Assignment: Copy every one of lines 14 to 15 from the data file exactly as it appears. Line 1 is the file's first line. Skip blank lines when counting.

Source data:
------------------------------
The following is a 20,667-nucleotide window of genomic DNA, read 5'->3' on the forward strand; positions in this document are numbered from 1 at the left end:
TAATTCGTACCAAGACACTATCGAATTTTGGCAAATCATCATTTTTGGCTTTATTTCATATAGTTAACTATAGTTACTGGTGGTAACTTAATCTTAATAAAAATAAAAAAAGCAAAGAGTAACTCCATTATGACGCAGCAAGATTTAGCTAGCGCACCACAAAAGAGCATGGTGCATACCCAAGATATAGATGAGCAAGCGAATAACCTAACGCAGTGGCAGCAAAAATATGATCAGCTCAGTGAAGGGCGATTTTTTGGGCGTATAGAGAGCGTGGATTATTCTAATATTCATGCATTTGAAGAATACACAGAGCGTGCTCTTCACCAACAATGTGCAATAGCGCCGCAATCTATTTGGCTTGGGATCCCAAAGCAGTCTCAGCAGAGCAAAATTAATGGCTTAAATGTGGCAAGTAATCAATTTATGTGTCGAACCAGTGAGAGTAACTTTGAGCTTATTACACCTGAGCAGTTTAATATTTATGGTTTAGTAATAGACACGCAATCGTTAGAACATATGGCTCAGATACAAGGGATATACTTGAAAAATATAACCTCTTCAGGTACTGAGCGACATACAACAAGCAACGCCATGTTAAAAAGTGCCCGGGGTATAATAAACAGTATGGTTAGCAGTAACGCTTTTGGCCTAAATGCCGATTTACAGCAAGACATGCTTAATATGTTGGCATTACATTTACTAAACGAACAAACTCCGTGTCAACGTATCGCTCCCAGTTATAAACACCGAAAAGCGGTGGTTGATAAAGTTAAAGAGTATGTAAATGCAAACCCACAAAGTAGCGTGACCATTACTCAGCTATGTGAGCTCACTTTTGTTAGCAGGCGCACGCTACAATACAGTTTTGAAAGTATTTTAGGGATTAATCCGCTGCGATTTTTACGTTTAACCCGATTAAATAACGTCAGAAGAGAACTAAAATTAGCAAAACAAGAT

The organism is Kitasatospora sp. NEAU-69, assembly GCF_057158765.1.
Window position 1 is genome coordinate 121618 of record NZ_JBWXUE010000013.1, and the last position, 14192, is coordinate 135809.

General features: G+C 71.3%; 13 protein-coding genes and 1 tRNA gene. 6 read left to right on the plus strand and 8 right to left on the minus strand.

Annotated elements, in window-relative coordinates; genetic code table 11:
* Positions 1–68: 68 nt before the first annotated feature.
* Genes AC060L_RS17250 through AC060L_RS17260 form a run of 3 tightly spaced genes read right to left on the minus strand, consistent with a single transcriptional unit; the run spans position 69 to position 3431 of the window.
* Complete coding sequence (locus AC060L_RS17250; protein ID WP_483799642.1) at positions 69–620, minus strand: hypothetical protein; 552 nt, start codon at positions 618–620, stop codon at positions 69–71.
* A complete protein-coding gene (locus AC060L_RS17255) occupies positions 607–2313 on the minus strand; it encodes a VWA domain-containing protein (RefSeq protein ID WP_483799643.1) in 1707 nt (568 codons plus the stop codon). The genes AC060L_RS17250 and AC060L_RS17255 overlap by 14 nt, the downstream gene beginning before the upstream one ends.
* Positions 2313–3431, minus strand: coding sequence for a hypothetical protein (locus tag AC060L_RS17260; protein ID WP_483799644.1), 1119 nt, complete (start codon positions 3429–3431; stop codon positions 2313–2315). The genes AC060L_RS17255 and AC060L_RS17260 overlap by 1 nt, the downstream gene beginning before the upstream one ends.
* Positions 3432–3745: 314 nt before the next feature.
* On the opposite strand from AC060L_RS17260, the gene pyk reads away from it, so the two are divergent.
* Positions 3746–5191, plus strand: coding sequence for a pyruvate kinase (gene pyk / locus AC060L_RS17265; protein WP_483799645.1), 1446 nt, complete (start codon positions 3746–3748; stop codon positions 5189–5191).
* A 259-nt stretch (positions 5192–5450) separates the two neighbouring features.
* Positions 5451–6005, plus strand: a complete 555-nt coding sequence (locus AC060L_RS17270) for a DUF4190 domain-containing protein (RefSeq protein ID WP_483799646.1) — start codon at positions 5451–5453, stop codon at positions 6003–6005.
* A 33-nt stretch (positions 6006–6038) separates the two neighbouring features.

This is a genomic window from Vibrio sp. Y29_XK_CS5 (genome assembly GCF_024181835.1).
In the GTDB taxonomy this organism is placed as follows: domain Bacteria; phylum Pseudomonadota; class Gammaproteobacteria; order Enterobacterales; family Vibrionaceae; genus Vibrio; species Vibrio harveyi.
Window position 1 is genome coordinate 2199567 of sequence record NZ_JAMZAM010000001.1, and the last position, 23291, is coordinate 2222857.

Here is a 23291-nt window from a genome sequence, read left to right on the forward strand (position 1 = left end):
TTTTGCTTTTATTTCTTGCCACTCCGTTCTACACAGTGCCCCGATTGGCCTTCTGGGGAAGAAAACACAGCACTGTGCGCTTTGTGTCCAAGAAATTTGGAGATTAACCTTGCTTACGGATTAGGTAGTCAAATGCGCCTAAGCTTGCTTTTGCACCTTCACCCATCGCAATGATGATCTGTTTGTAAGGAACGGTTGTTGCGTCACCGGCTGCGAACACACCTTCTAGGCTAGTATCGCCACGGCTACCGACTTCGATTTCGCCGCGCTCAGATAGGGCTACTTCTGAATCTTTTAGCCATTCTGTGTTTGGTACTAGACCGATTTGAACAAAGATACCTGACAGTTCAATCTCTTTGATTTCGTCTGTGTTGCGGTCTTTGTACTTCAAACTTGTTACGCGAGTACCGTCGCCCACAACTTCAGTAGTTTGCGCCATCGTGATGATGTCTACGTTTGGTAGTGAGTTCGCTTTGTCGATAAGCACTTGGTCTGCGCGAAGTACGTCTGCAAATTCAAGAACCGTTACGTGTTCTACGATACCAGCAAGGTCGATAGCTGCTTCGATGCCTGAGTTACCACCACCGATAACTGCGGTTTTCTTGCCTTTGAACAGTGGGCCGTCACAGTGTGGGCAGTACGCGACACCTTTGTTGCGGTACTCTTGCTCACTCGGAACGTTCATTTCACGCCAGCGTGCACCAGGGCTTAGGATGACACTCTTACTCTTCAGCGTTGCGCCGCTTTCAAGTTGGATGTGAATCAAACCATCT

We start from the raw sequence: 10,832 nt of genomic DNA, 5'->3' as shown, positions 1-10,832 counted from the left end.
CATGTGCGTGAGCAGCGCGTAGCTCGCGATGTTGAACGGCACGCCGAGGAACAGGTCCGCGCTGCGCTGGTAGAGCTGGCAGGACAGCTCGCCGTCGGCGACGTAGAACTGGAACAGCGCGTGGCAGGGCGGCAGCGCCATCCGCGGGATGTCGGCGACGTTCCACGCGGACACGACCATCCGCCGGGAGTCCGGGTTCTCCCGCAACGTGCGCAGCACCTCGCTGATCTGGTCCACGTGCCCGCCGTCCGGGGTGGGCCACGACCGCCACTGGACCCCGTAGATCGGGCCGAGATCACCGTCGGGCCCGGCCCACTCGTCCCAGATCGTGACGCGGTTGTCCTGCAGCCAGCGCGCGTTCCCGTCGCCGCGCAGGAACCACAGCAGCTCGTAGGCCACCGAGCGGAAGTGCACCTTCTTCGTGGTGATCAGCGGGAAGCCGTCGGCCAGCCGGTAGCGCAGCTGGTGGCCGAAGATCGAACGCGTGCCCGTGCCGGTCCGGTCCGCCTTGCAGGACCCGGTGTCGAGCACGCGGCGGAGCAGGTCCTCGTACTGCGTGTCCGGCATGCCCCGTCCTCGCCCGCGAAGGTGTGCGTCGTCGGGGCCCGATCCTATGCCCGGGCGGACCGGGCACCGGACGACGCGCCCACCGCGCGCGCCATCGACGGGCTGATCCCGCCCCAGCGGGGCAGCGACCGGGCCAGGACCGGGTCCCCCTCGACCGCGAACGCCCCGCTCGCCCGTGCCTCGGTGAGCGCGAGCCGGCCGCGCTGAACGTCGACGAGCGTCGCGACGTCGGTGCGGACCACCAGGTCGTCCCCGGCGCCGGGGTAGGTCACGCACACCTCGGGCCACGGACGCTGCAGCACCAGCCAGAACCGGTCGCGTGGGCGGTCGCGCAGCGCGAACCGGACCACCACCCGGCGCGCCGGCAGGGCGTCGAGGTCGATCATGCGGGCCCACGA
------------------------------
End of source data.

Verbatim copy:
* Positions 3746–5191, plus strand: coding sequence for a pyruvate kinase (gene pyk / locus AC060L_RS17265; protein WP_483799645.1), 1446 nt, complete (start codon positions 3746–3748; stop codon positions 5189–5191).
* A 259-nt stretch (positions 5192–5450) separates the two neighbouring features.